Friday, January 11, 2008

Despite setbacks, presidential term limits remain best hope for African democracy

One concept that has spread throughout African democracies is term limits for presidents. They have been put in place for a reason, argues Appiah Kusi Adomako in the Ghanaian Chronicle, because “the more a politician stays in office the more likely corruption and abuse of power seem to be likely.”

Recently, a group of presidents have tried to stay in office past their terms by either changing the constitution (like Robert Mugabe of Zimbabwe or Eyadema Gnassingbé of Togo) or rigging the elections in favor of a chosen successor (like in Sierra Leone and Nigeria). Or, failing that, presidents can use their power to steal elections, like it appears what recently happened in Kenya.

From Mr. Adomako, here are a few suggestions on how to control abuse from incumbent presidents and level the political playing field.

Some school of thought has called for all incumbent presidents who want to stand for re-election to relinquish their position to allow for a free and fair election. This is not possible in every democratic process. What can we do make sure that democratic processes are not compromised? What has happened in Kenya can happen in every nation. It takes the electoral commissioner to rig election for the president when he wants to go for the second or third term.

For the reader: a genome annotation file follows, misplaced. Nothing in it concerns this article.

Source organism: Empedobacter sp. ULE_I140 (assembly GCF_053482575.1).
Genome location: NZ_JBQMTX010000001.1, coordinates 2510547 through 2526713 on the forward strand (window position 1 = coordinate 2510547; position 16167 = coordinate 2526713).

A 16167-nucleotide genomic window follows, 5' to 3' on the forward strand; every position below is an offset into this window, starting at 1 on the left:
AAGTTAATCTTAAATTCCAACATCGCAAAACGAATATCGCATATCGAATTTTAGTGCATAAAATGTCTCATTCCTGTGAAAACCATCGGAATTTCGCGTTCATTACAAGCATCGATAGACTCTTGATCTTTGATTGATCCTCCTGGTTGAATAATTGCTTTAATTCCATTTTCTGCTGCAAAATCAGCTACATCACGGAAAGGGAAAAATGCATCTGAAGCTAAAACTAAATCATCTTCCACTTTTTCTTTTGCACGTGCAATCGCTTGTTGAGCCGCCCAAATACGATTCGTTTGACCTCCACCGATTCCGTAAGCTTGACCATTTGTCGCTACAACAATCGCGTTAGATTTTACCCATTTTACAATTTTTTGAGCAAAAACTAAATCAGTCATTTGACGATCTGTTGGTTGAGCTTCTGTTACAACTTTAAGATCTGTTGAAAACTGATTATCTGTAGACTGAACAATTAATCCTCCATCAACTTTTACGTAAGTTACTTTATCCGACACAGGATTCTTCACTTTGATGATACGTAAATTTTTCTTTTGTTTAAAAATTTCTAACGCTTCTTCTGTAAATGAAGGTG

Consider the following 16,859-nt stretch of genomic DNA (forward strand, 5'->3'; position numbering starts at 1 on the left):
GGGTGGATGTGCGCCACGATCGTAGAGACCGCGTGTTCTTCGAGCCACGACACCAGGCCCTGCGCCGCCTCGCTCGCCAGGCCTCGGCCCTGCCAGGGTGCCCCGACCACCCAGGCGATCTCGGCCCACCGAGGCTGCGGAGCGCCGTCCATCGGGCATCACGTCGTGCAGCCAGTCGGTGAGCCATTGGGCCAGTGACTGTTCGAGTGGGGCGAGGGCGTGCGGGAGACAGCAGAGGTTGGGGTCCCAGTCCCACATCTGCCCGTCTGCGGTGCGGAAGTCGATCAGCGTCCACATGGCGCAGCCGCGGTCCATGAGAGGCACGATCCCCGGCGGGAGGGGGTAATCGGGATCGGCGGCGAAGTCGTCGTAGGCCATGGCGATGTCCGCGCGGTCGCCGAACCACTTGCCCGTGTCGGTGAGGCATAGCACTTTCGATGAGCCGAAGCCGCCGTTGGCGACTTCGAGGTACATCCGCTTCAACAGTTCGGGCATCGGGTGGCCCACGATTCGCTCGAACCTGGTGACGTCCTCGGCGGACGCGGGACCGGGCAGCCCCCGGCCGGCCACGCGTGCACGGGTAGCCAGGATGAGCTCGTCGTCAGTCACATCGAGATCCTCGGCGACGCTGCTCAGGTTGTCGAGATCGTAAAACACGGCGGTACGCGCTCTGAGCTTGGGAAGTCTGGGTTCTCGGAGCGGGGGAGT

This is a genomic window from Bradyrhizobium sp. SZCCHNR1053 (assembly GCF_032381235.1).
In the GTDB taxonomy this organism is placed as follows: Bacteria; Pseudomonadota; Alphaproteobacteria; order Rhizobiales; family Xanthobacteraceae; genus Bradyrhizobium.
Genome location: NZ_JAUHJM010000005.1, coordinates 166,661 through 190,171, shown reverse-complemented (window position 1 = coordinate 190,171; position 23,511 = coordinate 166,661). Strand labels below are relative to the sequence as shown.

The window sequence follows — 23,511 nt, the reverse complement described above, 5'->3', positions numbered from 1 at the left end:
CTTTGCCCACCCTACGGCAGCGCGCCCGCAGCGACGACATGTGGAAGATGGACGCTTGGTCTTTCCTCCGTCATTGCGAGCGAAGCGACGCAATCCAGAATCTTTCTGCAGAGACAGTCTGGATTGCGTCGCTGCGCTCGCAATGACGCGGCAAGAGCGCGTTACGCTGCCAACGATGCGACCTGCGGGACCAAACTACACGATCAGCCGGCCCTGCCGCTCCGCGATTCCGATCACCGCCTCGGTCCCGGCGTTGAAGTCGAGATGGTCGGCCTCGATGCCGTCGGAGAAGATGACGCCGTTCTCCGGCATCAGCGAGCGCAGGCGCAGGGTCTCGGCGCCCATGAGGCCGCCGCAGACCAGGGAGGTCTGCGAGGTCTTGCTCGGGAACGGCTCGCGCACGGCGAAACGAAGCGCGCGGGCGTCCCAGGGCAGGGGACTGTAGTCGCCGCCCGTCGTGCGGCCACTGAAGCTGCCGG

It takes the Chief Justice and the Speaker of Parliament to interpret the constitution to favour a person especially when incumbent wants to go for the third term or do anything undemocratic in the democratic process.

So you would agree with me that military in Africa possess no threat to democracies but the institutions of the state-Electoral Commission, Judiciary and Legislative and finally the law enforcement agency to enforce illegalities.

We must be reminded that government by the people for the people still remains the sovereign definition of democracy. Leaders must accept the will of the people.

We can't forget the role presidential backers play as leaders decide to fudge ballots or what-not to remain in power. These power-brokers are accustomed the economic and political perks of supporting the person who occupies the country's State House. That's why the cash incentive offered by the Mo Ibrahim Prize for those who step down on time may be cynical, but very useful. (As if politics is somehow above cynicism.) A wad of cash may provide the necessary motive for once-wavering leaders to leave office, no matter what their backers say.

After a very lively 2007, this year proves to be somewhat quiet on the presidential election front. This year Ghana will hold a presidential election as will Cote d’Ivoire, Mauritius, “independent” Somilialand and Zimbabwe.

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